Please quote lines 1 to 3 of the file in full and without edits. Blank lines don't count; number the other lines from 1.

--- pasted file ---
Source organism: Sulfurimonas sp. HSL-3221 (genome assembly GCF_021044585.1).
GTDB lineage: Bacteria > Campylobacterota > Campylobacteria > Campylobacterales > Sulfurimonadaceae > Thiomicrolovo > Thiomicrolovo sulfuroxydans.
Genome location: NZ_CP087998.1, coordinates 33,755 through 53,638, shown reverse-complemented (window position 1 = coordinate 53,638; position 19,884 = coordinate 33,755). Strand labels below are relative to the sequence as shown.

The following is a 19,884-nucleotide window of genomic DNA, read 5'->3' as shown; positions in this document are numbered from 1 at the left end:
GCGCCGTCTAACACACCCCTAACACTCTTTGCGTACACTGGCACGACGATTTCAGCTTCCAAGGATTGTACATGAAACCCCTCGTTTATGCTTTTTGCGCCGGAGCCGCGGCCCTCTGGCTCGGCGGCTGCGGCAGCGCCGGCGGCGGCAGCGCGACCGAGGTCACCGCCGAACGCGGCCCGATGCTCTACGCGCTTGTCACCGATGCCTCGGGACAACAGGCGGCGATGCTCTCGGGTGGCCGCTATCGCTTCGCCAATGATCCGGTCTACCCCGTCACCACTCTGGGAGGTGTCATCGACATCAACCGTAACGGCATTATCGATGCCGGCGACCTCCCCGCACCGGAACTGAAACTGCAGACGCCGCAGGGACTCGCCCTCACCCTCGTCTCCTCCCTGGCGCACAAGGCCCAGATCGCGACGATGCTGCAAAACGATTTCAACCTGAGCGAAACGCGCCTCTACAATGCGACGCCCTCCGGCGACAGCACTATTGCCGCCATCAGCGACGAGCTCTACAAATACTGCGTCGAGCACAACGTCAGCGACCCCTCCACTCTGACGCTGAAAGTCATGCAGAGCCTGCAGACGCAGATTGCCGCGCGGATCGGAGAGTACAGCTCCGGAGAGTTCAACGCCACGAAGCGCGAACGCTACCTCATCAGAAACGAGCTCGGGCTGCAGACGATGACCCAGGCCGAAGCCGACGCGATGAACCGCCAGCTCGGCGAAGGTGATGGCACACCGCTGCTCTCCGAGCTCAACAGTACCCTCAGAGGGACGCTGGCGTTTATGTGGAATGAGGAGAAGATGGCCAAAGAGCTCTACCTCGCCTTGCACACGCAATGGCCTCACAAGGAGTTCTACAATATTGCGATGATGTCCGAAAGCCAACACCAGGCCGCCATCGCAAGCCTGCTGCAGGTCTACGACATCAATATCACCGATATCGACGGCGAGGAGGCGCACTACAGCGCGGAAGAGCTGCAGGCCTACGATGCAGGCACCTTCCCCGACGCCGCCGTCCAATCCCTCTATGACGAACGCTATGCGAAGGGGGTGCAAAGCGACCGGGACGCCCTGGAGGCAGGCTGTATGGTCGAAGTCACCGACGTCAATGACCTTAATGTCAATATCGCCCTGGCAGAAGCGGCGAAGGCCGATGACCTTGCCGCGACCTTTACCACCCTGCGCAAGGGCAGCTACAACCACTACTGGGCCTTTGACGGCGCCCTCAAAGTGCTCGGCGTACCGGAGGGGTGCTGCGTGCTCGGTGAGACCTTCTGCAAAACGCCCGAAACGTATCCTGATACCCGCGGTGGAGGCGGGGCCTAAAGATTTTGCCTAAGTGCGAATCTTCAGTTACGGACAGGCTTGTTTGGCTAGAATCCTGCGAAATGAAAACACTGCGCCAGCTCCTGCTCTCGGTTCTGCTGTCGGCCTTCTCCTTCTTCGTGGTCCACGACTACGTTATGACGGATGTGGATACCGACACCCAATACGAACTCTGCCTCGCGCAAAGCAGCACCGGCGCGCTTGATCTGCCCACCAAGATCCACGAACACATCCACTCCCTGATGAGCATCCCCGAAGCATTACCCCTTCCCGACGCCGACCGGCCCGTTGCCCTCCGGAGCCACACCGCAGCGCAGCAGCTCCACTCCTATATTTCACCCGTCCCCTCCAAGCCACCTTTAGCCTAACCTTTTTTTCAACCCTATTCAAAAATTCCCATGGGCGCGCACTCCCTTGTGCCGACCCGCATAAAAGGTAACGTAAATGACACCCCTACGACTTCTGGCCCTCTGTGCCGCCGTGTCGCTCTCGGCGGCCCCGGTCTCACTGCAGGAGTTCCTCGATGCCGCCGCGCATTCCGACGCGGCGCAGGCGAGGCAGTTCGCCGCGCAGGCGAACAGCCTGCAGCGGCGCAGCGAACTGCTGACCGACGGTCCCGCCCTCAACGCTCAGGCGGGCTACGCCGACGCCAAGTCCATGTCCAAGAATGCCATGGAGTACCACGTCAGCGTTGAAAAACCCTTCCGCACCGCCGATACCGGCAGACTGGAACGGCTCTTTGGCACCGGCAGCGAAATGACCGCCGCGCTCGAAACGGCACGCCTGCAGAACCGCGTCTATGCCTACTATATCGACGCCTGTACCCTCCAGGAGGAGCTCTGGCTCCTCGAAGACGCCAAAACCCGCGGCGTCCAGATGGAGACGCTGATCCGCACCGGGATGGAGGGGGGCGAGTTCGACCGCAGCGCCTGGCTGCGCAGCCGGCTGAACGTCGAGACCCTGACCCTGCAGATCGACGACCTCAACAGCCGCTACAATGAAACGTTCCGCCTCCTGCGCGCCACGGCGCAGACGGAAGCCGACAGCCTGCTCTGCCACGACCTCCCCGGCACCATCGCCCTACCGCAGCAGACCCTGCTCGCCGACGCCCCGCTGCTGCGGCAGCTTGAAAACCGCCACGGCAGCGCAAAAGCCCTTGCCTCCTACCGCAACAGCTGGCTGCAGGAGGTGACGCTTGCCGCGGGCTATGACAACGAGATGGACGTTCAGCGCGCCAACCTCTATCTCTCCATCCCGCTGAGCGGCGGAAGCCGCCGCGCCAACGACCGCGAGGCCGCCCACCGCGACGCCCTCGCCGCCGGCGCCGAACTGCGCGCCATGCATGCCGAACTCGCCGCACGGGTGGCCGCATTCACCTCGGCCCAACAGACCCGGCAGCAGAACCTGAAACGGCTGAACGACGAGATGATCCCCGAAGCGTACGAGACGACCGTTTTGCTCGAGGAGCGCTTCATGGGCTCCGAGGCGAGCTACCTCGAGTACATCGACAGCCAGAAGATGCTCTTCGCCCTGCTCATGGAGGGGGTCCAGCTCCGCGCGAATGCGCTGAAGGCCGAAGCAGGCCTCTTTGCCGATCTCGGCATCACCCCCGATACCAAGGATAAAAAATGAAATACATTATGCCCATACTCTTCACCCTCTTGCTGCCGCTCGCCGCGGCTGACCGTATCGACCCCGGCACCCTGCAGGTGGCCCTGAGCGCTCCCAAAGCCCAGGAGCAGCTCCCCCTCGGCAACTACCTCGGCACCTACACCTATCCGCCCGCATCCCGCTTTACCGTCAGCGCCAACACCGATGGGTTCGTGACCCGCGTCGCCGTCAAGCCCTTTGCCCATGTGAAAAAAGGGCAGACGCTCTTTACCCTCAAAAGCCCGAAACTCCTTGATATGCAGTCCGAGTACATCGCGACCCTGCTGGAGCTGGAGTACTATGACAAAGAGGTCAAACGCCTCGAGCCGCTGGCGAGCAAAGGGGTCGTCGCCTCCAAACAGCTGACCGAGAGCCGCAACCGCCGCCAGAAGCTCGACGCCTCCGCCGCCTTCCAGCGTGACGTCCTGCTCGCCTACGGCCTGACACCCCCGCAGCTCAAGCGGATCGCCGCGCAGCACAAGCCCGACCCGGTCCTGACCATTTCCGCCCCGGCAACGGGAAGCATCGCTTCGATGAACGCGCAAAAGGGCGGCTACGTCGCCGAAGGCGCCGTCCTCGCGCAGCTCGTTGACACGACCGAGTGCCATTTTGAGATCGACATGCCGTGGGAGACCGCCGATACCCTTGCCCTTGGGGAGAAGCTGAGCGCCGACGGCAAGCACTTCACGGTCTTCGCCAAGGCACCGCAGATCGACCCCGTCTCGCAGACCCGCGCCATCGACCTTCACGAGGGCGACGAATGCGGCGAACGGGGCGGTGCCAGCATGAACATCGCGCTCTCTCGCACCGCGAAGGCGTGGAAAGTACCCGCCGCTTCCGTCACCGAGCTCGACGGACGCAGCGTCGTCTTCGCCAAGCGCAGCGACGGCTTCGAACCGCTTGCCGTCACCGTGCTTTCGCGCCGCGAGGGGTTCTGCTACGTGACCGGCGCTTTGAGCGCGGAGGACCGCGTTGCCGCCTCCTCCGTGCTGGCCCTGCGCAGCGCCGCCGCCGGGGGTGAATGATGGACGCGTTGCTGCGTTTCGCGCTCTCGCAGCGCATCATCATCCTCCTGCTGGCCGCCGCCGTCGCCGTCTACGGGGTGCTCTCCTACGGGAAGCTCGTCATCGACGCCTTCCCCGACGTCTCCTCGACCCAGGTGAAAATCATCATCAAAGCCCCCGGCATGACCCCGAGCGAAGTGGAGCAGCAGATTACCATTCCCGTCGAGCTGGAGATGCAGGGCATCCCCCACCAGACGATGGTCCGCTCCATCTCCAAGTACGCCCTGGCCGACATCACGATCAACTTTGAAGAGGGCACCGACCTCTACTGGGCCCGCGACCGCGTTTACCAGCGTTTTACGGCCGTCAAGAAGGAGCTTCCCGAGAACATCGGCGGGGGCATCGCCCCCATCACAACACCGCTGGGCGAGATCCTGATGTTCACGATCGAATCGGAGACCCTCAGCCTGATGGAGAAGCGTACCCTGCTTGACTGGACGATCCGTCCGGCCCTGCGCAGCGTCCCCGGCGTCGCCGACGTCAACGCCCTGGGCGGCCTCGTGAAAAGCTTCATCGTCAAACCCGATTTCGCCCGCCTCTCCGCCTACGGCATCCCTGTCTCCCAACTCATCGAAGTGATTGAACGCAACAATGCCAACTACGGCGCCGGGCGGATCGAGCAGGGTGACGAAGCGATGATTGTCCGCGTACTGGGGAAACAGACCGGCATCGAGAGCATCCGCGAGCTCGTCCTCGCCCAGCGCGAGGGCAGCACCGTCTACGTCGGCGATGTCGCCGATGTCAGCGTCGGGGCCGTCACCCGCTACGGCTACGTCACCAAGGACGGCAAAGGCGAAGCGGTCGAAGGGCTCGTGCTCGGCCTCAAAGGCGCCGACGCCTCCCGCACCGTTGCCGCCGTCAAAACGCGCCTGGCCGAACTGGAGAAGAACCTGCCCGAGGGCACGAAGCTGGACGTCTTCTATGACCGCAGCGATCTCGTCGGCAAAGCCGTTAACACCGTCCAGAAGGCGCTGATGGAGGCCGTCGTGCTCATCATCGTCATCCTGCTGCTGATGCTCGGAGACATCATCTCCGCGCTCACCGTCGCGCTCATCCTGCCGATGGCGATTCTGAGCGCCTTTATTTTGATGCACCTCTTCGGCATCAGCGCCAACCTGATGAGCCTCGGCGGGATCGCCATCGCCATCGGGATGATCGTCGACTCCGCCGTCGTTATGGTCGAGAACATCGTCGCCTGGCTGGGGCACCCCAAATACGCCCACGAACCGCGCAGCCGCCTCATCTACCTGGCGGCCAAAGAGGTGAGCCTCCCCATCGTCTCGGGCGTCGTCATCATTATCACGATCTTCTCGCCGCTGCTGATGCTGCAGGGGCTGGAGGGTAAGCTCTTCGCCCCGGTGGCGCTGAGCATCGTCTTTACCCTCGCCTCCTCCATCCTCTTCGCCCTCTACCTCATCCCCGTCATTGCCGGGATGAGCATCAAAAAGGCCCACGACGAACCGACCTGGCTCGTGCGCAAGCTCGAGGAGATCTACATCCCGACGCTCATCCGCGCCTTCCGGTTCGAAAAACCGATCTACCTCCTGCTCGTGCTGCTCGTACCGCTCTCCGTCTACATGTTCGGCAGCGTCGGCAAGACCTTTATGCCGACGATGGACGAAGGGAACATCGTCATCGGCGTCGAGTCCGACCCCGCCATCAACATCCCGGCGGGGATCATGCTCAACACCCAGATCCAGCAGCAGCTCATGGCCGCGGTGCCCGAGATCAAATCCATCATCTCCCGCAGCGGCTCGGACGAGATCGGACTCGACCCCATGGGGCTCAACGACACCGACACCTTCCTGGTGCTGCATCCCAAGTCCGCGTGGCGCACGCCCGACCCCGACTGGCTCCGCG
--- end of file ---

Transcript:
Source organism: Sulfurimonas sp. HSL-3221 (genome assembly GCF_021044585.1).
GTDB lineage: Bacteria > Campylobacterota > Campylobacteria > Campylobacterales > Sulfurimonadaceae > Thiomicrolovo > Thiomicrolovo sulfuroxydans.
Genome location: NZ_CP087998.1, coordinates 33,755 through 53,638, shown reverse-complemented (window position 1 = coordinate 53,638; position 19,884 = coordinate 33,755). Strand labels below are relative to the sequence as shown.